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Researchers: Smartphones' battery life is being used to track users' online activity

smartphone battery
Thanks to the rise of HTML5, your battery status may now provide a way for websites to track you online. Originally intended to allow websites to serve you a “low power” version when your battery is low, researchers now say it’s being used for more.

HTML5 added functionality that makes information on your battery life percentage and time to discharge, as well as how long it would take to charge your phone, usable by website developers. Security researchers warned last year that it could also be used to write code to track your online activity, and now a Princeton University research team was able to confirm that this is actually happening.

Researchers found two instances where code used the combination of the above information to track users across the site where it was found. Now we should mention that HTML5 is not sending a unique identifier with the information it’s sending about your battery, however the unique combinations of the numbers would give websites a way to match your battery information with your IP with fairly good certainty.

Why would this be important? These websites could improve targeting of their ads to you, or in the presence of an ad-blocker, even still be able to track your browsing habits through a built-in feature of your web browser. There’s a whole host of possible uses, but they all center around tracking you even if you’ve done your best to prevent it.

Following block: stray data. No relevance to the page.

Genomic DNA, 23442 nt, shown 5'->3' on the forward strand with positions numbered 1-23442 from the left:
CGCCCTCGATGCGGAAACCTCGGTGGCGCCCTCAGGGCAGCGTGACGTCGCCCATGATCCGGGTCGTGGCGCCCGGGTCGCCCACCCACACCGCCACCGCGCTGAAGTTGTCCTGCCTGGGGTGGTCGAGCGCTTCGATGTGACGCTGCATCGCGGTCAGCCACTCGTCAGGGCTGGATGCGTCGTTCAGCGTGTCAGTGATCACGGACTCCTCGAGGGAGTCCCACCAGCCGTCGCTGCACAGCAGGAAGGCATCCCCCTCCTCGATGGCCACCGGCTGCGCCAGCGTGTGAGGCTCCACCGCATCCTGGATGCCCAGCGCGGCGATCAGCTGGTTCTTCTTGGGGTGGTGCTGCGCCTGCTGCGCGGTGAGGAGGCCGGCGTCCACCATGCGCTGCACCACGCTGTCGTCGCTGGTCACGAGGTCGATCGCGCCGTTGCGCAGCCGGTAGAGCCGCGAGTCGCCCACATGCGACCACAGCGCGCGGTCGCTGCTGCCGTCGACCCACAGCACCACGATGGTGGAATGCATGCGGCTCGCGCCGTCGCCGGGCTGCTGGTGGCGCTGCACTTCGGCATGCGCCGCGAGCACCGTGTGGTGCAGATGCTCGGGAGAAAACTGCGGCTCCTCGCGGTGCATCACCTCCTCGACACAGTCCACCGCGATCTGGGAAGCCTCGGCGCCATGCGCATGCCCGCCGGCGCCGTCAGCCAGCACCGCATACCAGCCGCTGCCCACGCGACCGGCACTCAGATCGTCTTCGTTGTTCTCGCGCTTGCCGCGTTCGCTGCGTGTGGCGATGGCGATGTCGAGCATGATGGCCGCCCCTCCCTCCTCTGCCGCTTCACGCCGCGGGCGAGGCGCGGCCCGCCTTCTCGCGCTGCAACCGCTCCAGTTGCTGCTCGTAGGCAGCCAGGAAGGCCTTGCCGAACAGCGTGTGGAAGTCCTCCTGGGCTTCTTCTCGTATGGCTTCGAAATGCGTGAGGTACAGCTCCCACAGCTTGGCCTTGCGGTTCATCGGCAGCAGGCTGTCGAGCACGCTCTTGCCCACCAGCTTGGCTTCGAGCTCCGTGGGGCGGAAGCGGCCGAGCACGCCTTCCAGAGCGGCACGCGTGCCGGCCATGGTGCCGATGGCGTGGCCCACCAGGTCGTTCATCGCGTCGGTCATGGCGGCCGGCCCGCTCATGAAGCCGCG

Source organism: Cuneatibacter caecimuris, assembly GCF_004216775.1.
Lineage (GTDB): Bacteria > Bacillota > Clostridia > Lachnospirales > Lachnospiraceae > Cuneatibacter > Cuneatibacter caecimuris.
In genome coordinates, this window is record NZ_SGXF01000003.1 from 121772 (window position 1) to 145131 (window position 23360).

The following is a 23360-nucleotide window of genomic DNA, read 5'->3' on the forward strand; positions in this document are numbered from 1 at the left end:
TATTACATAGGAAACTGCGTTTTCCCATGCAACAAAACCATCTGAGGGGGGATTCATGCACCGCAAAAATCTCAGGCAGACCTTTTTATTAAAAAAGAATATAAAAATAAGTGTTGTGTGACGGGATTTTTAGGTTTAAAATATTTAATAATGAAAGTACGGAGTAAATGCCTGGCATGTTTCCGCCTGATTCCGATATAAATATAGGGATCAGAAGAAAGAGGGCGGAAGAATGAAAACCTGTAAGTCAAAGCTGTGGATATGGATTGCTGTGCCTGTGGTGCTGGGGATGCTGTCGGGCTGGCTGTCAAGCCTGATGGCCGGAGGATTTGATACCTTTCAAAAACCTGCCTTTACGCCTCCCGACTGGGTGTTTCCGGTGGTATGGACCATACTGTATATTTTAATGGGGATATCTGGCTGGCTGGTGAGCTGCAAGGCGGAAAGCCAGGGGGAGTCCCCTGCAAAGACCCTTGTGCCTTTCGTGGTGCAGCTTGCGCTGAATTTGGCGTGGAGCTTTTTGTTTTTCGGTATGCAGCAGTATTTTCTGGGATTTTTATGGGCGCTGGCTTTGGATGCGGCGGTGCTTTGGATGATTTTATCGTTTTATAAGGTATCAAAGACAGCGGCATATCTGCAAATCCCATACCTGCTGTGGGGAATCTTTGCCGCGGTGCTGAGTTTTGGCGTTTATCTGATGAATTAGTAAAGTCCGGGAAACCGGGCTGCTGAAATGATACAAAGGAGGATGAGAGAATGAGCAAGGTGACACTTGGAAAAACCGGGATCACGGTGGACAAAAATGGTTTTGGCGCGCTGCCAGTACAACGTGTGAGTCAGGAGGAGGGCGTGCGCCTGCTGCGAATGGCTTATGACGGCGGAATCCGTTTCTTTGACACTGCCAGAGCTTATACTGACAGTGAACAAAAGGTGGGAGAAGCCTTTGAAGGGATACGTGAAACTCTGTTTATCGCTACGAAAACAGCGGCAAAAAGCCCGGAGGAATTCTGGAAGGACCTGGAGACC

“Even [the] most unlikely mechanisms bring unexpected consequences from [a] privacy point of view,” wrote researcher Lukasz Olejnik, who was one of the security researchers who initially discovered the problem last year. “That’s why it is necessary to analyze new features, standards, designs, architectures, and products with a privacy angle.”

W3C, the standards body behind HTML5, is aware of the vulnerability and has been in contact with Olejnik and the other researchers. It’s less clear if the body intends to do anything about the issue, since it appears the only way to fix it would be to remove it altogether.

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Ed Oswald
For fifteen years, Ed has written about the latest and greatest in gadgets and technology trends. At Digital Trends, he's…
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